Bisphenol A (BPA) — a substance that may have harmful health effects — occurs in 94 percent of thermal cash register receipts, scientists are reporting. The recycling of those receipts, they add, is a source of BPA contamination of paper napkins, toilet paper, food packaging and other paper products. The report, which could have special implications for…
Scientists are reporting the development and successful tests in humans of a sensor array that can diagnose multiple sclerosis (MS) from exhaled breath, an advance that they describe as a landmark in the long search for a fast, inexpensive and non-invasive test for MS — the most common neurological disease in young adults. Their report appears in the journal ACS Chemical…
The "electronic nose," which detects odors, has a companion among emerging futuristic "e-sensing" devices intended to replace abilities that once were strictly human-and-animal-only. It is a "magnetic tongue" — a method used to "taste" food and identify ingredients that people describe as sweet, bitter, sour, etc. A report on use of the method to taste canned…
Researchers report discovery of a completely new technology for more efficiently separating gold, silver, copper and other valuable materials from rock and ore. Their report on the process, which uses nanoparticles to latch onto those materials and attach them to air bubbles in a flotation machine, appears in the ACS journal Langmuir…
Plans to reopen Spain’s Altamira caves are stirring controversy over the possibility that tourists’ visits will further damage the 20,000-year old wall paintings that changed views about the intellectual ability of prehistoric people. That’s the topic of an article in the current edition of Chemical & Engineering News, ACS’ weekly newsmagazine. The caves are the site of…
The American Chemical Society encourages news organizations, museums, educational organizations, and other web sites to embed links to these videos.
Spellbound: How Kids Became Scientists
The road to a Nobel Prize began for one scientist in elementary school when his father placed a sign on his bedroom door proclaiming him to be a “doctor.” This is just one of the many experiences that helped launch the careers of scientists from diverse backgrounds who are featured in a new ACS video series called Spellbound: How Kids Became Scientists.
Prized Science video series
Prized Science: How the Science Behind ACS Awards Impacts Your Life video series is new for 2011! In the first episode, see how Ahmed Zewail, Ph.D., developed a technology that's paving the way for new medicines, new fuels and new materials that will give people longer, healthier, happier lives. Zewail is the winner of the 2011 Priestley Medal. The second episode features the work of David Craik, Ph.D., who made advances toward new drugs for treating health problems that affect millions of people around the world, including antibiotic-resistant bacteria and AIDS. Craik is the winner of the ACS 2011 Ralph F. Hirschmann Award in Peptide Chemistry, sponsored by Merck Research Laboratories. More episodes will appear later in the year. The series is available at the Prized Science website and on DVD.
First Living, Dancing Periodic Table of the Elements
That famous chart displaying the chemical elements that make up everything on Earth — a fixture on the walls of classrooms and labs — literally comes alive in this new video from the American Chemical Society (ACS). Chemists Can Dance! features scores of chemists wearing symbols representing the elements, kicking up their heels to the tune of an original rap song. It's all part of ACS' celebration of the International Year of Chemistry. Check out the fun and share the link.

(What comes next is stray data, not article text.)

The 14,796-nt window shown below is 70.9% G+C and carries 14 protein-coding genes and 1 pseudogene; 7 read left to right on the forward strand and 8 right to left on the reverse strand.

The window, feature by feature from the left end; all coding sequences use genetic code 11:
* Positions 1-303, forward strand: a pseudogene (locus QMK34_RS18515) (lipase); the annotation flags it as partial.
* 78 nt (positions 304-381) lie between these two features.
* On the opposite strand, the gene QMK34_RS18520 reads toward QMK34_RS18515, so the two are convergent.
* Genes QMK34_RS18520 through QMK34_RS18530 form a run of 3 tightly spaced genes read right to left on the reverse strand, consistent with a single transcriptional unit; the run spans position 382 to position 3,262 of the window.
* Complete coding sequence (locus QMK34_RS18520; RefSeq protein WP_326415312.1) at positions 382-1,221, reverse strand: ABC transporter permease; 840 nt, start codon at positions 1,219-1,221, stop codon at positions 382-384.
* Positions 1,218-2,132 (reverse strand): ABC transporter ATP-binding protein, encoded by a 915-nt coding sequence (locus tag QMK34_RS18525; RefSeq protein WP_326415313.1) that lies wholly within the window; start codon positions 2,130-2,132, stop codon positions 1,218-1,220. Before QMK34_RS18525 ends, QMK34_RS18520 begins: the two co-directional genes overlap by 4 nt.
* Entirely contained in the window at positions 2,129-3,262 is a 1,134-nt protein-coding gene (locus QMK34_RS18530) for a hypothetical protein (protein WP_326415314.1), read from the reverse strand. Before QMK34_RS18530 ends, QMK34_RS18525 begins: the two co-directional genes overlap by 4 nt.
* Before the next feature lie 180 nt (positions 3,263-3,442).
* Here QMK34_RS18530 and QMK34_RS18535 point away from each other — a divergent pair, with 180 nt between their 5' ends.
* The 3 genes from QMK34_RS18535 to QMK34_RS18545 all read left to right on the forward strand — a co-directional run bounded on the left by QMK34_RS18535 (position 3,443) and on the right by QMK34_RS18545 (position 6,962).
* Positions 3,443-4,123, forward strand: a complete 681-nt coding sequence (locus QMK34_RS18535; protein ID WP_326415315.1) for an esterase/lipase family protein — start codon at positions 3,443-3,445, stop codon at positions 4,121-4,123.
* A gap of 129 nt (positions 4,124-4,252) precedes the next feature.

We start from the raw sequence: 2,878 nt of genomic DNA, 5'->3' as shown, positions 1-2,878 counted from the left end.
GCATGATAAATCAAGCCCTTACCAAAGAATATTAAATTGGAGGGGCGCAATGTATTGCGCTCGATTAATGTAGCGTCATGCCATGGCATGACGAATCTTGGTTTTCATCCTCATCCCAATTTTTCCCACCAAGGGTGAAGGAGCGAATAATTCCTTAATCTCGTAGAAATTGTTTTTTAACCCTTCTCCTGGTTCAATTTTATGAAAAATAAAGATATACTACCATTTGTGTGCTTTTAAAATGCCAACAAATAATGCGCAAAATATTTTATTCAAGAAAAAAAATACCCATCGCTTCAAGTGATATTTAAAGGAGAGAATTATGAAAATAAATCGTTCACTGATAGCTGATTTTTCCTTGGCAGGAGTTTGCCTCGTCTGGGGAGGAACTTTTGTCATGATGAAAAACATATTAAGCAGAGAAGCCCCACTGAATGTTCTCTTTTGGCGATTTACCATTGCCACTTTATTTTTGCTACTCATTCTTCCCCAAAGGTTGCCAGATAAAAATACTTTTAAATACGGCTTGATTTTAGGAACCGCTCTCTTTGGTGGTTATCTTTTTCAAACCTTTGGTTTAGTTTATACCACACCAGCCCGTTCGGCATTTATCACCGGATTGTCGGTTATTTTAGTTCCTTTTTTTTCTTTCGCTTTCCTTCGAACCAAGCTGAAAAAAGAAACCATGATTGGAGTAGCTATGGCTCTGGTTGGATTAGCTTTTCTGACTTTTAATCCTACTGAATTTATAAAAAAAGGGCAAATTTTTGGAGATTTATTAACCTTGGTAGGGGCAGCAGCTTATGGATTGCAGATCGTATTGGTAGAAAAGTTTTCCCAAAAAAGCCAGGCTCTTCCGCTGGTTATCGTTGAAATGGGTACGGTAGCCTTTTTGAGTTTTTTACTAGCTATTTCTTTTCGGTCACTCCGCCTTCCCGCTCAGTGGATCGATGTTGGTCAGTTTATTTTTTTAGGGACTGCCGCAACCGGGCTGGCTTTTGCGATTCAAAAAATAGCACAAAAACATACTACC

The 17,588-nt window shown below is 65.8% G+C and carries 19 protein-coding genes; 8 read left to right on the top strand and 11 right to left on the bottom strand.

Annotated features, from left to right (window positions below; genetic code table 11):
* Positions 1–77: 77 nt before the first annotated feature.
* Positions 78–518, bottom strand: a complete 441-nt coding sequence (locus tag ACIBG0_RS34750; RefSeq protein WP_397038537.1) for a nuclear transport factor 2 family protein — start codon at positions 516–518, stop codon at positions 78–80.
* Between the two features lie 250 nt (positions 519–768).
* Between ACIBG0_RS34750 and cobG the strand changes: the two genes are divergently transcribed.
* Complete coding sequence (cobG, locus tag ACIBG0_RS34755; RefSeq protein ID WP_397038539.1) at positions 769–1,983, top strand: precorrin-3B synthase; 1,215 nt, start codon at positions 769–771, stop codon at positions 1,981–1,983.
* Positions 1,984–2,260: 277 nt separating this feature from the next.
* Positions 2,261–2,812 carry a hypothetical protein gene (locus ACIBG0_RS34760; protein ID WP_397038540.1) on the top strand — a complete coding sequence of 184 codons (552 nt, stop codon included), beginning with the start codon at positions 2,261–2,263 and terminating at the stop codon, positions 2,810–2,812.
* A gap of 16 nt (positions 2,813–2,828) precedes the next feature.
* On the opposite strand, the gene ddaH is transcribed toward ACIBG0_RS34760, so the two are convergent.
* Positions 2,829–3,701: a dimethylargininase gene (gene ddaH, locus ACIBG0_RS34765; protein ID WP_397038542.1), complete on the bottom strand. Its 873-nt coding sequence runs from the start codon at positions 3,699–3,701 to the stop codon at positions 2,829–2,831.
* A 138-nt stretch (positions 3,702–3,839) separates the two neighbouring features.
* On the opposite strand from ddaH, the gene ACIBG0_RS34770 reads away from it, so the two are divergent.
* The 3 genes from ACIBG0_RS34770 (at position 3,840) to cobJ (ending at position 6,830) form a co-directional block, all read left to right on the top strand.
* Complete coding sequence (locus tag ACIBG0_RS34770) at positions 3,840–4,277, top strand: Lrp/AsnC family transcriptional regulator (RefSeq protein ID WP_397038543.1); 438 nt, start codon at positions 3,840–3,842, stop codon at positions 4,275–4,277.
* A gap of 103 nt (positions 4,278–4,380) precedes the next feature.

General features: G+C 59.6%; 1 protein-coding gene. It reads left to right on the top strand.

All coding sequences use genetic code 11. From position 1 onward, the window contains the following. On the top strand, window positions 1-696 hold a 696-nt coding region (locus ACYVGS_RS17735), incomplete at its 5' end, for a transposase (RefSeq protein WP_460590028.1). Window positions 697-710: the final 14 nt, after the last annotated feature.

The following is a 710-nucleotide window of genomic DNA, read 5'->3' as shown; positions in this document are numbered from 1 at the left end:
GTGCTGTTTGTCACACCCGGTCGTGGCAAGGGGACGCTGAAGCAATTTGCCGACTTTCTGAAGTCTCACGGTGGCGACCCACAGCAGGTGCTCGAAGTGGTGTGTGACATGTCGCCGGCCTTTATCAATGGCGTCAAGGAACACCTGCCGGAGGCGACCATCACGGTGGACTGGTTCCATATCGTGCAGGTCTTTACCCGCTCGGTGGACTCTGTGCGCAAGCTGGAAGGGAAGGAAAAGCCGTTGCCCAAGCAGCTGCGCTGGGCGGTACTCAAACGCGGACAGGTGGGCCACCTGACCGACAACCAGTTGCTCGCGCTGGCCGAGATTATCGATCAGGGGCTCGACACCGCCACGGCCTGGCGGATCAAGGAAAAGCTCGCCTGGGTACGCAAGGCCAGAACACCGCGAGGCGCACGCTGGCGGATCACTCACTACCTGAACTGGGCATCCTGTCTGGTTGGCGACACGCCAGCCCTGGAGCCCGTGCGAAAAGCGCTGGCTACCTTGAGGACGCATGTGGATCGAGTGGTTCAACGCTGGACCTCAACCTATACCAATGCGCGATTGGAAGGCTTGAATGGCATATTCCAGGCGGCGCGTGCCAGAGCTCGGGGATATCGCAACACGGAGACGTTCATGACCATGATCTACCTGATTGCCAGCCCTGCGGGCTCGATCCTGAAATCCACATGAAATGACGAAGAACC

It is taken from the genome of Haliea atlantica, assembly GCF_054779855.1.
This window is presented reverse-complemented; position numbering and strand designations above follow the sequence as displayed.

A Day Without Chemistry
Imagine a day without cars, electric lights, TV, telephones, safe food, and water, medicine, clothing, your house, and thousands of other familiar objects that make up modern society. Do it, and you are imagining a day in a world without chemistry. ACS explores that thought-provoking premise in a new high-definition video released as part of the celebration of the International Year of Chemistry. A Day Without Chemistry follows a person who sees more and more everyday necessities and conveniences disappear before his widening eyes.
Chemical Abstracts Service (CAS) Web site on everyday chemicals
Whether you want to learn more about caffeine, benzoyl peroxide (acne treatment), sodium chloride (table salt), or some other familiar chemical, CAS Common Chemistry can help. The new Web site provides non-chemists and others with useful information about everyday chemicals by searching either a chemical name or a corresponding CAS Registry Number. The site includes about 7,800 chemicals of general interest as well as all 118 elements from the Periodic Table, providing alternative names, molecular structures, a Wikipedia link, and other information.
Colors of Chemistry Photo Contest Seeks Entries
Each year in the Colors of Chemistry calendar, CAS highlights remarkable chemistry from the CAS databases with exceptional photography from around the world. This year, they want to see your great photos in the Colors of Chemistry Photo Contest. Each month features a new theme for photographers to explore while on vacation, relaxing at home, or at work in the lab. For more information, visit the Colors of Chemistry website at colorsofchemistry.org.
Science Connections from CAS
CAS - Science Connections is a series of articles that showcases the value of CAS databases in light of important general-interest science and technology news. Topics range from fruit flies to Nobel Prize winners, with the CAS - Science Connections series pointing to CAS databases for a more complete understanding of the latest news.
This is the latest American Chemical Society (ACS) Office of Public Affairs Weekly PressPac with news from ACS’ 41 peer-reviewed journals and Chemical & Engineering News.
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